Danielle has also had the great pleasure of speaking at TEDx, PIXAR, Creative Mornings, Creative Live, and was interviewed for several video segments on Despised in the West and revered in the East, dragons have a long history in human mythology. No one knows the exact answer, but some myths may have been inspired by living reptiles, and some "dragon" bones probably belonged to animals long extinct — in some cases dinosaurs, in others, fossil mammals.In fact there is plenty to admire, or at least understand, in this reconstruction.Paleontologists debated pterosaur posture and locomotion on the ground for many years after Owen and Hawkins produced these sculptures, and the scaly necks reflect the understanding that the animals were indeed reptiles.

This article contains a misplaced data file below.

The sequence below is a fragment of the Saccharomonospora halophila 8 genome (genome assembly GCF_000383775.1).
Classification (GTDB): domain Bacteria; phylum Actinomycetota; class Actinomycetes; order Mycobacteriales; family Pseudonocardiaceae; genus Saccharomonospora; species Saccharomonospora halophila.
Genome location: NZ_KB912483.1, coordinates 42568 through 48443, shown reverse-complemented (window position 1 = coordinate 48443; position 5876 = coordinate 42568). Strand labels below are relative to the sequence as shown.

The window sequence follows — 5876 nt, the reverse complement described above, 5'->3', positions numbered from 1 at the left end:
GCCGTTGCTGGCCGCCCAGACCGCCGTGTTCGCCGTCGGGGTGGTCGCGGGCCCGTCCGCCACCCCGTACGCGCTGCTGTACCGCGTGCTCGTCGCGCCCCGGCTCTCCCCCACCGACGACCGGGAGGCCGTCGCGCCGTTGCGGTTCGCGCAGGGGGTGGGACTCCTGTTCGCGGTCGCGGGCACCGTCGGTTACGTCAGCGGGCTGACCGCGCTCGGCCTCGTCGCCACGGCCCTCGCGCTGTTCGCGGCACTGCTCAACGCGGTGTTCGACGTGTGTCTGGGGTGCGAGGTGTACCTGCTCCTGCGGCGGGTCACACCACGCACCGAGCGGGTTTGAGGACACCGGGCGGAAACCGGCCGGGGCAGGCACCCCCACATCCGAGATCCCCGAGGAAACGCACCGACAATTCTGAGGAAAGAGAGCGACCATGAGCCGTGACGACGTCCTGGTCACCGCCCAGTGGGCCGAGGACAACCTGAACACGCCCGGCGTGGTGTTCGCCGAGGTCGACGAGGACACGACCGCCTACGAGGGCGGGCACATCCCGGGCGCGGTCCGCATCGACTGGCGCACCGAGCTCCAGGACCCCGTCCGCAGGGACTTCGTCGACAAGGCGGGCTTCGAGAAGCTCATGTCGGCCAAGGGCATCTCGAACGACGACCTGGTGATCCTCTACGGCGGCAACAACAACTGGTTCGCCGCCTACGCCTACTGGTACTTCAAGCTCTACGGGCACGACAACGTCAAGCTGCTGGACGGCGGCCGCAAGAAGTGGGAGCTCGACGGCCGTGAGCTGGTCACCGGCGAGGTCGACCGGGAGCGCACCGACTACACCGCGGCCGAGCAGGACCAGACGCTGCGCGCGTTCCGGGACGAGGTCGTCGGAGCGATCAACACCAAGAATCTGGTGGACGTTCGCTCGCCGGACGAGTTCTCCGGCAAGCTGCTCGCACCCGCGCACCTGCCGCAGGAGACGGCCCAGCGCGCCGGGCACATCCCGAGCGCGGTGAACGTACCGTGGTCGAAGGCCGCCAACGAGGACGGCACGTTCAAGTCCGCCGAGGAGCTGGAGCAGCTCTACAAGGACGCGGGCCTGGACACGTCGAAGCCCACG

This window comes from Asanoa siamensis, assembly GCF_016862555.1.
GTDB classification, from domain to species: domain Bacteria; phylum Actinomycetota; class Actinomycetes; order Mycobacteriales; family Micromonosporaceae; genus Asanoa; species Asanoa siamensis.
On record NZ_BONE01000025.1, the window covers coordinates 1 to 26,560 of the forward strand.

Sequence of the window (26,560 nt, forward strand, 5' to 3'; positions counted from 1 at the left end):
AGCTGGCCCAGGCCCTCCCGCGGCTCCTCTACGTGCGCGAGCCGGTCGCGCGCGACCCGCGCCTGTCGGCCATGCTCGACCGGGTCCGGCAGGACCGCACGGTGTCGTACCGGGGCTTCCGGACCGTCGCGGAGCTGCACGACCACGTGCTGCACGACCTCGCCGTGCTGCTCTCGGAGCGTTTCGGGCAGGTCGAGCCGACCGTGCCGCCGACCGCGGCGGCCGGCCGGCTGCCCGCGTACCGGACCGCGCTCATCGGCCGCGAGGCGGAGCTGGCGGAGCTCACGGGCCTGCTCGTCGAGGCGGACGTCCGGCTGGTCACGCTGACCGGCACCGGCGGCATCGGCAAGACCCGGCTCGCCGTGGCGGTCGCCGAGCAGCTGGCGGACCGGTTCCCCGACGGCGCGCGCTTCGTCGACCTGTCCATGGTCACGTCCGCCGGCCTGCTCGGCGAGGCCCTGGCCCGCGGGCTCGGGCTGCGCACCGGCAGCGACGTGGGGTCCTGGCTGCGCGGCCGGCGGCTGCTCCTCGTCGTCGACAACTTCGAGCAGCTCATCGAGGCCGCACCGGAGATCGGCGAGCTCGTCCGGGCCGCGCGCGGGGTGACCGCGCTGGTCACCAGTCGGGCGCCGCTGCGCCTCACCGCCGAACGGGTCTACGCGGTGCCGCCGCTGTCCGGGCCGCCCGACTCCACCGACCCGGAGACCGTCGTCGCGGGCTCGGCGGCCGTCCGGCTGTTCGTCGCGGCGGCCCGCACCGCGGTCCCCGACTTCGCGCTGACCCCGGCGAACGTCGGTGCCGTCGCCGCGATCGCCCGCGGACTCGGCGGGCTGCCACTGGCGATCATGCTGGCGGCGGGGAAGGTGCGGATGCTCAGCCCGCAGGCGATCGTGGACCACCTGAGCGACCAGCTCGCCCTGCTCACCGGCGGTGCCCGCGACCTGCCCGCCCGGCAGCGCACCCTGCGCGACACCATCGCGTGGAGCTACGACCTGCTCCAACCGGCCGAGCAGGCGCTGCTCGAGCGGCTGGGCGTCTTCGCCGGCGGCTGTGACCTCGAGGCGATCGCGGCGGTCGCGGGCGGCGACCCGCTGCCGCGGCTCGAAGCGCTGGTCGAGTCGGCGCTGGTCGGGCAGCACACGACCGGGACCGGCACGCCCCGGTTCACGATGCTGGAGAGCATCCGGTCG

In short, Owen saw the dinosaur as quadrupedal, with a mammalian-like stance.Around the margins of this sketch, Hawkins wrote, "I send you herewith a graphic answer in a miniature sketch of the as he appeared with his brains in and his belly full on the 31 of Decr 1853 . This mid-19th-century plan for a geological museum entrance features Mesozoic fossils greeting the hypothetical visitor, including a plesiosaur whose skull is positioned to look into the visitor's eyes. Above the door, two skeletons are recognizable by their horned snouts, an error not corrected until later discoveries moved the "horn" to the dinosaur's foot. Overall, the depiction in pretty good, except for the kangaroo-like stance that has since been overturned.In the end, the Freiberg Mining Academy adopted an entrance without all the fossil adornments. And the caption of this image included an interesting caveat: "The association of the small forearm is probably incorrect." Skepticism about such tiny forearms is understandable, but repeated finds have shown that the tyrant lizard's forearms really were that diminutive.The realization that Adding to its lizard-like appearance was a row of spikes running down its back. Rudwick This is a close-up view of the pterodactyles in the previous picture.In fact, the spiny back was not in error, although more complete finds since Richard Owen's day show that the spines extended roughly from the hips to the tip of the tail. After the Crystal Palace project ground to a halt, due partly to a lack of funds, Hawkins began selling lithographs of his reconstructions. One of his favorite themes was the resemblance he saw between pterosaurs and legendary dragons. White (some rights reserved) Pterosaurs lurk among the suite of stony ruling reptiles at Crystal Palace Park, and the pterosaurs look like dragons.